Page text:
I don’t think I could pick one. I’m one of probably less than 10 percent of the staff who can actually handle objects in the museum, and I’ve handled every type of piece we have, so I’ve learned to appreciate art objects of every kind. One of the best things about working here is being so close to such a major art collection—it’s the second largest in the country, and we have the finest examples of every type of artwork imaginable. Almost daily, something will come into the studio that’s amazing.

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Lambert Sigisbert Adam (French, 1700-1759),_ Bust of Amphitrite_, c. 1725, Terracotta, 24 in. (62 cm), Restricted gift of Mrs. Harold T. Martin, 1982.1380, E15450, image © The Art Institute of Chicago.

The Art Institute of Chicago

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Louis H. Sullivan (American, 1856-1924),_ Schlesinger and Mayer Store: Circular Medallion from a First Floor Elevator Grille_, 1903-04, Bronze plated cast iron, Diameter: 56 cm (23 5/8 in.), Restricted gift of the Graham Foundation for Advanced Studies in the Fine Arts, 1971.450, E18300, image © The Art Institute of Chicago.

The Art Institute of Chicago

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Japan, Seated Bodhisattva, c. 775, Wood core, dry lacquer, traces of gold leaf, 61 x 43.2 x 32.3 cm (24 x 17 x 12 3/4 in.), Kate S. Buckingham Endowment, 1962.356, E25286, image © The Art Institute of Chicago.

The Art Institute of Chicago

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Early Classic Remojadas Southern Veracruz, Gulf Coast, Mexico,_ Figure of a Seated Chieftain_, A.D. 300/600, Terracotta, 78.7 x 75 cm (31 x 29.5 in.), Gift of Mr. and Mrs. Thomas Dittmer; Major Acquisitions Centennial Endowment, 1995.429, E33393, image © The Art Institute of Chicago.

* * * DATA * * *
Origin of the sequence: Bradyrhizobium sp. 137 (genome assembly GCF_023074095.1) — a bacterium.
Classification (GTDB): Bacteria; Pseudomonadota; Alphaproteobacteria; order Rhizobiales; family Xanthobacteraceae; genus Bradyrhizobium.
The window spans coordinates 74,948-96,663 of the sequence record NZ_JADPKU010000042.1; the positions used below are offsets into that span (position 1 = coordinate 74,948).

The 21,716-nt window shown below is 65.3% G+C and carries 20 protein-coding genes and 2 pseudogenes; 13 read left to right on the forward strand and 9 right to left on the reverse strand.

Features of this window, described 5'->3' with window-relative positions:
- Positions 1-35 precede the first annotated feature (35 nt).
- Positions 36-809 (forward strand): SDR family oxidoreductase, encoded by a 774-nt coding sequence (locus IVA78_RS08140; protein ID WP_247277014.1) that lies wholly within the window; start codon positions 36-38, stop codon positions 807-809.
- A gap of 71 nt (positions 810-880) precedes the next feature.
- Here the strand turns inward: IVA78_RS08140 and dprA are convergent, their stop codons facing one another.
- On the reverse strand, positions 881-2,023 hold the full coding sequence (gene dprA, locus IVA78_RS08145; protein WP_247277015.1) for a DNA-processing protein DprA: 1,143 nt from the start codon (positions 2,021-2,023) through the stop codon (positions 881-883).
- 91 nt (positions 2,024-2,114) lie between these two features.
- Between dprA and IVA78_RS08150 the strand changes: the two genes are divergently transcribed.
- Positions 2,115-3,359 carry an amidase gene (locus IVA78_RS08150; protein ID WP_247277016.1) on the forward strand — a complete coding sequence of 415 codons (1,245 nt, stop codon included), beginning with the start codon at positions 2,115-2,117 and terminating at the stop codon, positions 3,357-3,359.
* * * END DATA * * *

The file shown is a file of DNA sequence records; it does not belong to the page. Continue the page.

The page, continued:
The Art Institute of Chicago

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Attributed to Obembe Alaiye (active late 19th/early 20th century) or Agbonbiofe (died 1945) Yoruba Efon-Alaye, Ekiti region, Nigeria,_ Female Figure with Rooster Offering Bowl (Olumeye)_, Late 19th/early 20th century, Wood, pigment, glass beads, and thread, 40.1 x 31.1 x 22.8 cm (16 x 12 1/4 x 9 in.), Ada Turnbull Hertle Fund, 1977.493, E33681, image © The Art Institute of Chicago.

The Art Institute of Chicago

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Asante Ghana, Royal Chair (Asipim), Late 19th/early 20th century, Wood, brass, and leather, 66.3 x 37.4 x 47 cm (26 1/8 x 14 3/4 x 18 1/2 in.), Gift of Marshall Field, 1998.158, E35944, image © The Art Institute of Chicago.

The Art Institute of Chicago

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Auguste Rodin (French, 1840–1917),_ Adam_, modeled c. 1881, Bronze, dark brown patina, 198.1 x 73.7 cm (78 x 29 in.); base: 76.2 x 73.7 cm (30 x 29 in.), Gift of Robert Allerton, 1924.4, E37751, image © The Art Institute of Chicago.

The Art Institute of Chicago